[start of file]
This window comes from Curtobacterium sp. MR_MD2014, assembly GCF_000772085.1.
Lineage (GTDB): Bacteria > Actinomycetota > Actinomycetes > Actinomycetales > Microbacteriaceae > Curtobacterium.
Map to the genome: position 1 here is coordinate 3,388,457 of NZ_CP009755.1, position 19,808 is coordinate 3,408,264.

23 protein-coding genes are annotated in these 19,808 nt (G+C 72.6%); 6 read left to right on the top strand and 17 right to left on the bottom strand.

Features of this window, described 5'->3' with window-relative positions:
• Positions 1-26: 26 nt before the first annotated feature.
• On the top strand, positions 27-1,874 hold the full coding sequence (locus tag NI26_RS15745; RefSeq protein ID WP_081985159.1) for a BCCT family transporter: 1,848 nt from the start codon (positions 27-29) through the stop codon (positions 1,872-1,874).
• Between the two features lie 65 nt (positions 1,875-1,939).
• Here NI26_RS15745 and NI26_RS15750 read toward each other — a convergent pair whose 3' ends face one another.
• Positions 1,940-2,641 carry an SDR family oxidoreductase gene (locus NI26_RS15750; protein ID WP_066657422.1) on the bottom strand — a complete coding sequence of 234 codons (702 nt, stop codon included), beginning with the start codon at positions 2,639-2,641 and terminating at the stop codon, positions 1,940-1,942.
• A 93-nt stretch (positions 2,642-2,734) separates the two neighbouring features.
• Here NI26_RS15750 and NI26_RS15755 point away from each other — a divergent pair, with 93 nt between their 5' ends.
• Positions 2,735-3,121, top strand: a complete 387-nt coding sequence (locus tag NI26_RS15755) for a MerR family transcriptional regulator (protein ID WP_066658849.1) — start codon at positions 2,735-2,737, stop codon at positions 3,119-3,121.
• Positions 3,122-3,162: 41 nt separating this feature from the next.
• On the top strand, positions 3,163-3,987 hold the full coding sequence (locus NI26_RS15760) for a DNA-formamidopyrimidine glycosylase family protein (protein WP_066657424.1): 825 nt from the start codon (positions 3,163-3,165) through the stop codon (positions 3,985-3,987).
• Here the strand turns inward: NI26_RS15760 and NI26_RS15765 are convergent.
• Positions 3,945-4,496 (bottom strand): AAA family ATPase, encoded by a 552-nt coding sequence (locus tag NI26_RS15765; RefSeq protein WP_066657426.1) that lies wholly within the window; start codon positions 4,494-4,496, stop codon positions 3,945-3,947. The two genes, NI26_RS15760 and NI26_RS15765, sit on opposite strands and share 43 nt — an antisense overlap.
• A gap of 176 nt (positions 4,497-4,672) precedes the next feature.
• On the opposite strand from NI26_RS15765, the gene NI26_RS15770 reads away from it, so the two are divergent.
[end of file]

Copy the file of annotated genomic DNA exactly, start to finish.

This window comes from Curtobacterium sp. MR_MD2014, assembly GCF_000772085.1.
Lineage (GTDB): Bacteria > Actinomycetota > Actinomycetes > Actinomycetales > Microbacteriaceae > Curtobacterium.
Map to the genome: position 1 here is coordinate 3,388,457 of NZ_CP009755.1, position 19,808 is coordinate 3,408,264.

23 protein-coding genes are annotated in these 19,808 nt (G+C 72.6%); 6 read left to right on the top strand and 17 right to left on the bottom strand.

Features of this window, described 5'->3' with window-relative positions:
• Positions 1-26: 26 nt before the first annotated feature.
• On the top strand, positions 27-1,874 hold the full coding sequence (locus tag NI26_RS15745; RefSeq protein ID WP_081985159.1) for a BCCT family transporter: 1,848 nt from the start codon (positions 27-29) through the stop codon (positions 1,872-1,874).
• Between the two features lie 65 nt (positions 1,875-1,939).
• Here NI26_RS15745 and NI26_RS15750 read toward each other — a convergent pair whose 3' ends face one another.
• Positions 1,940-2,641 carry an SDR family oxidoreductase gene (locus NI26_RS15750; protein ID WP_066657422.1) on the bottom strand — a complete coding sequence of 234 codons (702 nt, stop codon included), beginning with the start codon at positions 2,639-2,641 and terminating at the stop codon, positions 1,940-1,942.
• A 93-nt stretch (positions 2,642-2,734) separates the two neighbouring features.
• Here NI26_RS15750 and NI26_RS15755 point away from each other — a divergent pair, with 93 nt between their 5' ends.
• Positions 2,735-3,121, top strand: a complete 387-nt coding sequence (locus tag NI26_RS15755) for a MerR family transcriptional regulator (protein ID WP_066658849.1) — start codon at positions 2,735-2,737, stop codon at positions 3,119-3,121.
• Positions 3,122-3,162: 41 nt separating this feature from the next.
• On the top strand, positions 3,163-3,987 hold the full coding sequence (locus NI26_RS15760) for a DNA-formamidopyrimidine glycosylase family protein (protein WP_066657424.1): 825 nt from the start codon (positions 3,163-3,165) through the stop codon (positions 3,985-3,987).
• Here the strand turns inward: NI26_RS15760 and NI26_RS15765 are convergent.
• Positions 3,945-4,496 (bottom strand): AAA family ATPase, encoded by a 552-nt coding sequence (locus tag NI26_RS15765; RefSeq protein WP_066657426.1) that lies wholly within the window; start codon positions 4,494-4,496, stop codon positions 3,945-3,947. The two genes, NI26_RS15760 and NI26_RS15765, sit on opposite strands and share 43 nt — an antisense overlap.
• A gap of 176 nt (positions 4,497-4,672) precedes the next feature.
• On the opposite strand from NI26_RS15765, the gene NI26_RS15770 reads away from it, so the two are divergent.